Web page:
29 new West Nile cases in LA; 3 in Calcasieu - KPLC 7 News, Lake Charles, Louisiana

29 new West Nile cases in LA; 3 in Calcasieu

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(Source: JYI) (Source: JYI)

Three new West Nile fever cases have been reported in Calcasieu Parish, according to a Friday news release from the Louisiana Department of Health and Hospitals.

In all, state health officials confirmed 29 new West Nile virus cases with no new deaths.

Officials are reminding residents to continue to take precautions against mosquito bites so they can lower their risk of infection.

Officials, in the release, said they are seeing the highest number of reported West Nile infections in several years, with 280 cases and 11 deaths from the disease thus far in 2012.

There are 11 new neuroinvasive disease cases reported this week, from Caddo (1), DeSoto (1), East Baton Rouge (1), East Feliciana (1), Grant (1), Jefferson (2), Orleans (1), Rapides (1), St. Martin (1) and Tangipahoa (1) parishes.

There are 15 new West Nile Fever cases, from Caddo (3), Calcasieu (2), East Baton Rouge (2), Lafayette (1), Morehouse (1), Orleans (2), Terrebonne (1), Webster (1), West Feliciana (1) and West Baton Rouge (1) parishes.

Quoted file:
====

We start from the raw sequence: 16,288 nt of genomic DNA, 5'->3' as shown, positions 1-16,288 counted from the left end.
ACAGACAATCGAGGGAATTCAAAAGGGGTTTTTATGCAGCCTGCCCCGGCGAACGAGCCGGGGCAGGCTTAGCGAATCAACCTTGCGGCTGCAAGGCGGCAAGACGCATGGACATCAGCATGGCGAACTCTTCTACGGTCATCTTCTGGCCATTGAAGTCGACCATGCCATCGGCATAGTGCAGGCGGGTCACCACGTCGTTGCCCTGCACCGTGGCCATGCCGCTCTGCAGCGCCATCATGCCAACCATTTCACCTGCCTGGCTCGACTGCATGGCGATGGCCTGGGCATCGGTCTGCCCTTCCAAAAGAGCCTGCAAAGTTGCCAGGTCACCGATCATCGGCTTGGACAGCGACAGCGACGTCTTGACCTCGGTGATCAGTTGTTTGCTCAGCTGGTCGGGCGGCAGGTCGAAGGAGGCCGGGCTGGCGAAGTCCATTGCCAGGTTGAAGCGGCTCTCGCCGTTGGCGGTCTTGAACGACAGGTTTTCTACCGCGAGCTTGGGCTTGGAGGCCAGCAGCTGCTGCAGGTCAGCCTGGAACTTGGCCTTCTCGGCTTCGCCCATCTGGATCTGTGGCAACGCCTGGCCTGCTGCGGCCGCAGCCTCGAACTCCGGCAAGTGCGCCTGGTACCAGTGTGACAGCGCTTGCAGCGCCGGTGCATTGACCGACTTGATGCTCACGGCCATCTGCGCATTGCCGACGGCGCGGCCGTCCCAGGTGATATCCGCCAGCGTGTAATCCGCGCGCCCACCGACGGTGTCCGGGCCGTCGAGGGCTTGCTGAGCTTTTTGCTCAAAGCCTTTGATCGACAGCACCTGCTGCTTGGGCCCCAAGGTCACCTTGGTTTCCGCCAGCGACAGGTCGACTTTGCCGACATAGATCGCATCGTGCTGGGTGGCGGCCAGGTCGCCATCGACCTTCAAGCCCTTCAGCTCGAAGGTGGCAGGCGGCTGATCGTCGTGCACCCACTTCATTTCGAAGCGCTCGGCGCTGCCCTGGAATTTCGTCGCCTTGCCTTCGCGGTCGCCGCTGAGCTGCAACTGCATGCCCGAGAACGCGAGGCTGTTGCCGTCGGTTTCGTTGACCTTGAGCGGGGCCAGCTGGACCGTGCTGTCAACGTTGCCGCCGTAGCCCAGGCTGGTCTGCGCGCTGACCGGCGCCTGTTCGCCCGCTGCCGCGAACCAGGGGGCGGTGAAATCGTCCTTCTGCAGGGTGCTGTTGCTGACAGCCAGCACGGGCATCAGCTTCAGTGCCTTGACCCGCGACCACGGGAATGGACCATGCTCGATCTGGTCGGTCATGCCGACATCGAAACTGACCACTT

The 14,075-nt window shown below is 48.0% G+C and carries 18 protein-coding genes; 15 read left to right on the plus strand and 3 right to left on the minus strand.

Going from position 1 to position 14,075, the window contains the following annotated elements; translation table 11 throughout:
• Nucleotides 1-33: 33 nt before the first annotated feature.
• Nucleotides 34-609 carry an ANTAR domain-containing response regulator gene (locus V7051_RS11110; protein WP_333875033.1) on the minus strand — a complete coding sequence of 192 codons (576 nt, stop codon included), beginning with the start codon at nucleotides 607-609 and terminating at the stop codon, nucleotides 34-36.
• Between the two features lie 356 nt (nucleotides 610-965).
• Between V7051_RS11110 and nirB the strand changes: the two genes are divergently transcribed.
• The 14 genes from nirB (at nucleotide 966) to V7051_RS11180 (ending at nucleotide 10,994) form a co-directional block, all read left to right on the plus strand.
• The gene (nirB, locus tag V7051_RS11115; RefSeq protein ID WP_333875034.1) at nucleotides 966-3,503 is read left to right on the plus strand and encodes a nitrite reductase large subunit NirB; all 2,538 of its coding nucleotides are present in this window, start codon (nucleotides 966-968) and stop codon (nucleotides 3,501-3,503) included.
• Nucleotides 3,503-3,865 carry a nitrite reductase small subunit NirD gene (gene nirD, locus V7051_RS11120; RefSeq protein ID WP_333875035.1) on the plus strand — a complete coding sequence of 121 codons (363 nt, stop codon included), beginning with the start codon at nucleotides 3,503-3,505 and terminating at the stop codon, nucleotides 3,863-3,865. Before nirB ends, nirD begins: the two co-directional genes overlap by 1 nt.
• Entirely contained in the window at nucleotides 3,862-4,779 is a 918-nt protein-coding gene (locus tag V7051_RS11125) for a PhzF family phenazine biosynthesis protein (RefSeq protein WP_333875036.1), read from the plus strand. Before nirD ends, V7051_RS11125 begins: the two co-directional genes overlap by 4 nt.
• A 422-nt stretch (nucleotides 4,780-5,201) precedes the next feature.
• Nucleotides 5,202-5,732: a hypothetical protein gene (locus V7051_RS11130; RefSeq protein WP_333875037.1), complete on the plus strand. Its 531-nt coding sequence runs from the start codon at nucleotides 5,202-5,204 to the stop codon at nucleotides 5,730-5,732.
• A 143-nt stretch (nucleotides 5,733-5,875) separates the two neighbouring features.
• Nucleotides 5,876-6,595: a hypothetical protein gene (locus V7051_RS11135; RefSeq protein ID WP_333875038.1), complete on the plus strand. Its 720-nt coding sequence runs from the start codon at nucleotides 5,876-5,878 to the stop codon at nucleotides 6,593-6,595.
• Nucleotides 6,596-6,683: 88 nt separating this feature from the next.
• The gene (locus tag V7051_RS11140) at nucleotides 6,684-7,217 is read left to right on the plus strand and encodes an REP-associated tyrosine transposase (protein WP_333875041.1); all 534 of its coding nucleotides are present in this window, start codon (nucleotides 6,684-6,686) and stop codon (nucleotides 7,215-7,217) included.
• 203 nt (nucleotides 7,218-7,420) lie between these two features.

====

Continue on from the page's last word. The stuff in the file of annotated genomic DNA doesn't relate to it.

There are three new asymptomatic cases reported this week, from East Carroll (1), Iberville (1) and St. Tammany (1) parishes.

According to officials, humans contract West Nile when they are bitten by mosquitoes infected with the virus. When people are infected with West Nile, the virus will affect them one of three ways. West Nile neuroinvasive disease is the most serious type, infecting the brain and spinal cord. Neuroinvasive disease can lead to death, paralysis and brain damage. The milder viral infection is West Nile Fever, in which people experience flu-like symptoms. The majority of people who contract West Nile will be asymptomatic, which means they show no symptoms. These cases are typically detected through blood donations or in the course of other routine medical tests.

"While your calendar may say it's fall, our weather is still hot and humid - perfect for mosquitos, so people are still at risk for West Nile virus," said Louisiana Department of Health and Hospitals Secretary Bruce D. Greenstein. "People should continue to Fight the Bite to protect themselves and their families from this disease. Wear repellant and protective clothing if you are going outdoors, and remember to empty standing water around your homes to prevent mosquitoes from breeding and swarming."

DHH issues a weekly Arbovirus Surveillance Report that details cases detected thus far by parish, which is published here.

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